When "right to die" activists appear on television, they scoff at the "duty to die" slogan as if it were a mere scare tactic fabricated by the pro-life movement, instead of the inevitable end, and indeed the aim, of their own cause. If the Humphry book is to be believed, and the confluence of Measures 16 and 23 indicates that it is, those who are supposedly empowered by assisted suicide are instead to be pressured into sacrificing their own individual lives to the collective. For all the Marxists' twaddle about the free market dehumanizing people for the sake of the bottom line, it is their philosophy which coldly discards human beings as a method of cost containment.

Measure 23 would have provided "free" health care to all Oregon residents regardless of pre-existing conditions. This means that people with severe illnesses would be tempted to move into the state, only to learn later that part of the "care" they are given is a constant reminder that they are expected to kill themselves ... voluntarily, of course. Like a man-eating Venus flytrap, this system would lure its victims with the promise of sustenance, and then snap shut on them once they're inside.

Euthanasia advocates now gloat that physician-assisted suicide has seldom been utilized since it's been made legal, as if that were what they were hoping for in the first place. This result is hardly surprising, since society knows from experience that, as a rule, people who say they want to kill themselves really don't. Even among those who have gone through the process of having pills prescribed for them by "death doctors," remarkably few have actually taken them. As far as the founder of the Hemlock Society is concerned, sick, elderly Oregonians are committing a gross dereliction of duty.

That's nothing that an overbearing, collectivist state can't fix. Had Measure 23 been passed, the state would have a vested interest in "counseling" people about their duty to die. For a seriously ill person to live until his natural death would become stigmatized, as a selfish imposition on his fellow citizens, what with poison costing so much less than long-term life-sustaining treatment.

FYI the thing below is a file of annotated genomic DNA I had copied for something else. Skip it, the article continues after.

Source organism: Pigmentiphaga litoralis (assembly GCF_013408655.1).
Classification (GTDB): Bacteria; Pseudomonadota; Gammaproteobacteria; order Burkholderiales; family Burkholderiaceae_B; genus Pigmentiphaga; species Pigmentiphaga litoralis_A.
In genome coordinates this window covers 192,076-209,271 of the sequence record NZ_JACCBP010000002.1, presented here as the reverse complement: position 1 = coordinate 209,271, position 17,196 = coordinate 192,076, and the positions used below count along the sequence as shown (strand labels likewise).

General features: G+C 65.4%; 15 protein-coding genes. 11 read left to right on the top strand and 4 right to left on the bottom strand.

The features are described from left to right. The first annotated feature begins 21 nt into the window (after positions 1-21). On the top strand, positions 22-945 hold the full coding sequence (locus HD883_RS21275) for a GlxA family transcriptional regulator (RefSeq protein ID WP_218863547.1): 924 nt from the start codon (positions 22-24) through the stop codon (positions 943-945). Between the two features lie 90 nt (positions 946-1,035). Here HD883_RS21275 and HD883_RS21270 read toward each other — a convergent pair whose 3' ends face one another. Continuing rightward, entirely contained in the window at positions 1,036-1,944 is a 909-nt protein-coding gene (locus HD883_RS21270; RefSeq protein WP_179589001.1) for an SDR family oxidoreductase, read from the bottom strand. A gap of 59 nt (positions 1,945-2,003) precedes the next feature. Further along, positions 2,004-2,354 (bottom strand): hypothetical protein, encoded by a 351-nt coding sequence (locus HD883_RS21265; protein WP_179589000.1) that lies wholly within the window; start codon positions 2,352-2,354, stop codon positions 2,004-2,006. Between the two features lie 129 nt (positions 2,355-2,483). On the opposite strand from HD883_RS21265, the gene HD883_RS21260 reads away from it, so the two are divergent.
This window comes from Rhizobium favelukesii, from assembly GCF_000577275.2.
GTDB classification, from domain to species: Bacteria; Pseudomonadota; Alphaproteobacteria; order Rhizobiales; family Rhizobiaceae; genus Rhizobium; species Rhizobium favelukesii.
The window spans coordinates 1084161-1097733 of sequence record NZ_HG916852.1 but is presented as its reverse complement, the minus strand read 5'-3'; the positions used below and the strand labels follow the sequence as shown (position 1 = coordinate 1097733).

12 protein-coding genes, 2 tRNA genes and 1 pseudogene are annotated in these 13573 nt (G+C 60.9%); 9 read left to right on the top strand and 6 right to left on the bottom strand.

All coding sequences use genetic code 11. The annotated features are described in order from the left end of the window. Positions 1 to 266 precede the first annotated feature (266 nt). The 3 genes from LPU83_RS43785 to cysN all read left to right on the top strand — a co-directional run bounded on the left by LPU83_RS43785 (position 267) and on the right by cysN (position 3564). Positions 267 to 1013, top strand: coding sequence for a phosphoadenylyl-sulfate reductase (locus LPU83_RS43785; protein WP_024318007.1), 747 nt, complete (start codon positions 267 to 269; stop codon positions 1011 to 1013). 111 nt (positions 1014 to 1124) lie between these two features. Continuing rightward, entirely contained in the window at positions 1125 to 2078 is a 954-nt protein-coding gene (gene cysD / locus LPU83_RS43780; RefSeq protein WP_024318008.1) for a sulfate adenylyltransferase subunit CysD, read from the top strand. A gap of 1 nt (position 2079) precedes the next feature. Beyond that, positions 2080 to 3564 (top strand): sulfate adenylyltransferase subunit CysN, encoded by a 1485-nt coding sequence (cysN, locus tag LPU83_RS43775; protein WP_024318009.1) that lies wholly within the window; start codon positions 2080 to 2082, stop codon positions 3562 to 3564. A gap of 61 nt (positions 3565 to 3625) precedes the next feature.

Those who make frivolous use of the health care system would naturally become complicit, since cutbacks in the services they want would be the obvious alternative. The entitlement mentality dictates that one's own massage therapy easily outweighs the hospice care of somebody who's probably going to die soon anyway -- or worse, someone who may continue to sap the system of resources for years to come.

The Oregon Death With Dignity Act, the actual law which was authorized by Measure 16, supposedly contains provisions to prevent abuse, like Sec. 4.02, which says, "A person who coerces or exerts undue influence on a patient to request medication for the purpose of ending the patient's life ... shall be guilty of a Class A felony." This doesn't really deal with the problem, though. To "coerce" means "to bring about by force or threat." Humphry and Clement imply that the method of persuasion would be guilt. Laying a daily guilt trip on somebody wouldn't literally be "coercion," nor would any Oregon judge be likely to consider it "undue influence," with the continuity of the state-controlled health care system at stake.


Thankfully, this nightmare has been averted, for the time being. But its proponents promise that it will be on the ballot again in 2004, and the possibility of a presidential run by Hillary Clinton could add a whole new dynamic to the election. While a condescending liberal elitist like Sen. Clinton wouldn't stand much of a chance nationwide, she could certainly win Oregon, and would have the potential to drag any socialist ballot initiative along to victory with her. That would be especially true of an initiative to socialize medicine, which would be seen as a referendum on Mrs. Clitnon herself, who tried in 1993 to do the same thing nationally.

Moreover, big businesses and health insurance companies wouldn't be able to run as effective a campaign against it as they did this year. The news media, after being cued by the former First Lady, would demonize them on a daily basis, to the point where any conspicuous activism on their part would only rally support for the initiative. In order to counter that, they must act preemptively, by continuing this year's campaign in the meantime, while there is no specific proposal being debated.

With the national support that will be lent to the next incarnation of Measure 23, it is important that the voters recognize the inherent dangers of a "free" health care system the second one is proposed. To see that this is the case, opponents must remain vigilant in educating the public about it on a regular basis. They can start by reminding the people of their "duty."



Return to Shinbone

 The Shinbone: The Frontier of the Free Press 

 Mailbag . Issue Index . Politimals